With the demise of Musicmesse Frankfurt, the NAMM Show has become even more important as the showcase for new musical instruments.
NAMM – the National Association of Music Merchants – was formed in 1919. Its predecessor was the National Association of Piano Dealers of America, and they held the first exhibition of their wares back in 1904 in Baltimore.
Today the NAMM Show is an annual event held in the Anaheim Convention Centre, California, and features all manner of musical instruments. This year’s expo ran April 13—15 and attracted 46,711 slightly up on last year’s figure of 45,613. There were over 1,700 exhibitors.
Although less prominent these days, there were a variety of new pianos on display — mostly digital. Here are some of the more interesting new instruments.
Yamaha TC3 TransAcoustic Piano
Yamaha’s TransAcoustic models are hybrids that combine digital and acoustic elements of the piano.
The acoustic part is the same as a traditional piano, however, the hammers can be prevented from striking the strings and the notes are replaced by a digital sound engine, which in turn is amplified by the soundboard. TransAcoustics have the same feel as an acoustic piano but with a far wider range of keyboard sounds, and at an adjustable volume.
The new Yamaha TC3 upright pianos feature: a new transducer system; built-in metronome, recorder and Bluetooth connectivity; an enhanced Articulation Sensor System that analyses the way each note is played; and Grand Expression Modelling for a richer tonal variation.
The TC3 system is available for 3 different models: b1 (109cm height), b2 (113cm), and b3 (121cm).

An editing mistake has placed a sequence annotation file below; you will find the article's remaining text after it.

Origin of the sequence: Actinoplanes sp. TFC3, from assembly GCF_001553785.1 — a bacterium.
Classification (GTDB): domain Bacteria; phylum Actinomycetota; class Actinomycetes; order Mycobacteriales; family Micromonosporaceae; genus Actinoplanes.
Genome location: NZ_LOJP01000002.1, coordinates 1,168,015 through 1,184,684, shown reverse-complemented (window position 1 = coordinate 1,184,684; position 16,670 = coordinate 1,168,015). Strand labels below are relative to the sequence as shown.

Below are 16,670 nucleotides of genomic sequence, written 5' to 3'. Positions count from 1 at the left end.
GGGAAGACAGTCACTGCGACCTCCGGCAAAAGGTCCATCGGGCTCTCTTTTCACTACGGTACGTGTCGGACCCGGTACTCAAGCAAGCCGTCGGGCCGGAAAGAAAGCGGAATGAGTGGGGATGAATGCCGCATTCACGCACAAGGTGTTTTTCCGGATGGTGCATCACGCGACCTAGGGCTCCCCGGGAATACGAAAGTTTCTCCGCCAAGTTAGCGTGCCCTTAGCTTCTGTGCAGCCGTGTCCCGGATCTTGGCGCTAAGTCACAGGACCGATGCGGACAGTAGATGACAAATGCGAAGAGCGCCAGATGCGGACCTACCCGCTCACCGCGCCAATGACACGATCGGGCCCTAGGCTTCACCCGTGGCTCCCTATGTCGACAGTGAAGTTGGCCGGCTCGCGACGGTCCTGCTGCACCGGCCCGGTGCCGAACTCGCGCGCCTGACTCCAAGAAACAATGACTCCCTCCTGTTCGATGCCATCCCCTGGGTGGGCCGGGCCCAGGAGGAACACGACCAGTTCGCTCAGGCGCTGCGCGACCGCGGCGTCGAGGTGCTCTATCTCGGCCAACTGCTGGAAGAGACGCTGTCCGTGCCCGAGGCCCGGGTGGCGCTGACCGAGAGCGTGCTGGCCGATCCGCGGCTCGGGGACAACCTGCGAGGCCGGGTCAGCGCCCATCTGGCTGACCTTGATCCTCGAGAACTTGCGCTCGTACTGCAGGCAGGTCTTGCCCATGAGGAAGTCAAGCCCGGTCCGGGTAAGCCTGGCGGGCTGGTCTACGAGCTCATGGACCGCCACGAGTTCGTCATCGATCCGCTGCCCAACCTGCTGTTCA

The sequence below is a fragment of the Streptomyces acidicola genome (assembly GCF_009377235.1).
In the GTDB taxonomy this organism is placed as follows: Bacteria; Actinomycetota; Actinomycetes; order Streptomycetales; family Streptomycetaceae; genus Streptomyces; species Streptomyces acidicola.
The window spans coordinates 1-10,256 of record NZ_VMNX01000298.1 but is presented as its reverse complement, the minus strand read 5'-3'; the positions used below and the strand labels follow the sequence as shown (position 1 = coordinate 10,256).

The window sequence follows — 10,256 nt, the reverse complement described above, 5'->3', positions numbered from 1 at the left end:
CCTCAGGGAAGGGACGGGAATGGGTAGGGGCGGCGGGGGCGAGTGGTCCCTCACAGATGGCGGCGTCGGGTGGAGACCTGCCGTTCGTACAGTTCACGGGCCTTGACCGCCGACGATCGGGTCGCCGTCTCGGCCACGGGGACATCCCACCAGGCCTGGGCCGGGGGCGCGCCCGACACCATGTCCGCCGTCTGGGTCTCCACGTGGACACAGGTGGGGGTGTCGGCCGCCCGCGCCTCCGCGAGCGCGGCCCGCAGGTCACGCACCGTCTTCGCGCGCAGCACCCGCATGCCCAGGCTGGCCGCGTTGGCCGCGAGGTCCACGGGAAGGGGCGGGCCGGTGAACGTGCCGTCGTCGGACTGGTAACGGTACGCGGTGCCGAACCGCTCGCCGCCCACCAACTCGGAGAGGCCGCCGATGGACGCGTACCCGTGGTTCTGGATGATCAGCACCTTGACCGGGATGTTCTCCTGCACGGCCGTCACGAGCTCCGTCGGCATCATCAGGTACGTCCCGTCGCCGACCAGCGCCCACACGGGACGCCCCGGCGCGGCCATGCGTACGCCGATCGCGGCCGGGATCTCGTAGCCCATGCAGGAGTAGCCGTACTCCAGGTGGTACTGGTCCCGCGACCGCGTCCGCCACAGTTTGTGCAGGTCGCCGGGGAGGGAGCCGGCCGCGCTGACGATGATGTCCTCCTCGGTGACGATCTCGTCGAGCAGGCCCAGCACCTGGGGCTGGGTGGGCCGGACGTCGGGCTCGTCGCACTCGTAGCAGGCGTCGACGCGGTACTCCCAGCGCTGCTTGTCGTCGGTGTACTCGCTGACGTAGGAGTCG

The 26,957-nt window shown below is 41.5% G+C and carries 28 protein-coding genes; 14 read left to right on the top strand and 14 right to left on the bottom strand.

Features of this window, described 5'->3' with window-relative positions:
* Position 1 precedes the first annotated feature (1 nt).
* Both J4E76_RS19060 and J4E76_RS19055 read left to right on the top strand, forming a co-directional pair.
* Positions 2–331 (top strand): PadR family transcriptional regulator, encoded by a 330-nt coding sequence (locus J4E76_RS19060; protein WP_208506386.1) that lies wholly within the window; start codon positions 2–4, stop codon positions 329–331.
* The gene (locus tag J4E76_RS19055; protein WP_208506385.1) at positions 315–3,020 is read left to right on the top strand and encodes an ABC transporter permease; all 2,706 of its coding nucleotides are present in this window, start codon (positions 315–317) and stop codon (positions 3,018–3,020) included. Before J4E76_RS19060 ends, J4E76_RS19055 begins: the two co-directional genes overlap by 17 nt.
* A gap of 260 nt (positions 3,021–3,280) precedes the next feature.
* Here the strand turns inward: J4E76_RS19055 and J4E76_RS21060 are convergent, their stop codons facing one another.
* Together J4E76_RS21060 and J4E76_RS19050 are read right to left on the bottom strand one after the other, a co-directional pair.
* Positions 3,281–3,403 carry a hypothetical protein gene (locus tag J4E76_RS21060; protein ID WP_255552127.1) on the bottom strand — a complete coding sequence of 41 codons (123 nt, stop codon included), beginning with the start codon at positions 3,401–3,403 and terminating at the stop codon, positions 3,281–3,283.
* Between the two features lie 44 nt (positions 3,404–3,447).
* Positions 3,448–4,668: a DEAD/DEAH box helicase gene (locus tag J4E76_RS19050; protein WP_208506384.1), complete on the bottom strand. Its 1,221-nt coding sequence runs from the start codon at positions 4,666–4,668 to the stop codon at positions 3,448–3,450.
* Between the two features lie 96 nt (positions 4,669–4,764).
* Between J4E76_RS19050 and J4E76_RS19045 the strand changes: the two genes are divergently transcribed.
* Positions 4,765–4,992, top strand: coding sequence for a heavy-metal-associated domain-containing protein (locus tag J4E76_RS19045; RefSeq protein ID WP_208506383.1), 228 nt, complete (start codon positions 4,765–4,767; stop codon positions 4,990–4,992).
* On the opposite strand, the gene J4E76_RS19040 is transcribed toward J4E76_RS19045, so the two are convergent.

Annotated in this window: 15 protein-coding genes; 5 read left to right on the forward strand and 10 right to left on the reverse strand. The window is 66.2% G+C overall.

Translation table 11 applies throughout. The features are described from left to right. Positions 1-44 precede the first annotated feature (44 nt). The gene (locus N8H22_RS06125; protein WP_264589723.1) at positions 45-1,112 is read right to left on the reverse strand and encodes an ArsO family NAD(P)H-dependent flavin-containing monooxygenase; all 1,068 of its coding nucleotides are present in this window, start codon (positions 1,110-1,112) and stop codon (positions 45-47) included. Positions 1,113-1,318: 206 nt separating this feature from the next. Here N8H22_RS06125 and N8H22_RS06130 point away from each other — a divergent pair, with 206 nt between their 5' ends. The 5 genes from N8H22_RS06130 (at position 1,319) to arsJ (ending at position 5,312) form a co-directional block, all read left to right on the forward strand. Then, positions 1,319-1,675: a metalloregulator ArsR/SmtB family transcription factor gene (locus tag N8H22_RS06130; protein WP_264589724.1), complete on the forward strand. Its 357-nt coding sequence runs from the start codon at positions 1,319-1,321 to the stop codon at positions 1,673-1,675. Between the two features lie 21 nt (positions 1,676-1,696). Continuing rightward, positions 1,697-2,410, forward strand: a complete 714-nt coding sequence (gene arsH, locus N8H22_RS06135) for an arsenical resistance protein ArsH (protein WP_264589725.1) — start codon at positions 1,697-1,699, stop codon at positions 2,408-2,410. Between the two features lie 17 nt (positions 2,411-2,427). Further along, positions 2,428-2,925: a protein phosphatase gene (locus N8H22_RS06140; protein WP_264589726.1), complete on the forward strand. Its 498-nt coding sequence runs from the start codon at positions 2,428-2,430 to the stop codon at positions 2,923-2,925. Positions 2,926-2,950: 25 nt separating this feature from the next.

Guide pricing**: $10,000-$15,000
The CVP-909 is a high-end digital piano and is the new top-of-the-range model in Yamaha’s Clavinova series. It includes Yamaha’s new Pure CF sound engine providing extremely realistic piano sounds with a wide dynamic range and expressive touch.
Additional and improved features include: the new Virtual Resonance Modelling sound engine; a new keyboard with improved action and feel; a built-in microphone; and a larger touchscreen display.
Guide pricing**: $15,499
Yamaha CK-61 and CK-88
These two new models from Yamaha combine the CP stage piano’s sounds with the organ and synth voices of the YC stage keyboards in a single portable instrument. These keyboards are suitable for both live and studio use.
The CK-88 comes with Yamaha’s GHS (Graded Hammer Standard) keyboard which simulates the weight and feel of an acoustic piano.
Guide pricing**: Yamaha CK-88 $1899 / Yamaha CK-61 $1249
Schimmel Black Pearl
Schimmel showed off its new Art Collection model — the Black Pearl. This is a special version of the C169 – the smallest grand piano in the Schimmel catalogue.
The Black Pearl is finished using a new “black super matte” lacquer which has a soft velvety touch. The cast iron plate also has this rich black finish. The matte blackness of the cabinet and plate contrasts spectacularly with the shiny chrome gloss fittings.
Guide pricing**: $97,000
Kawai CA401 and Kawai CA501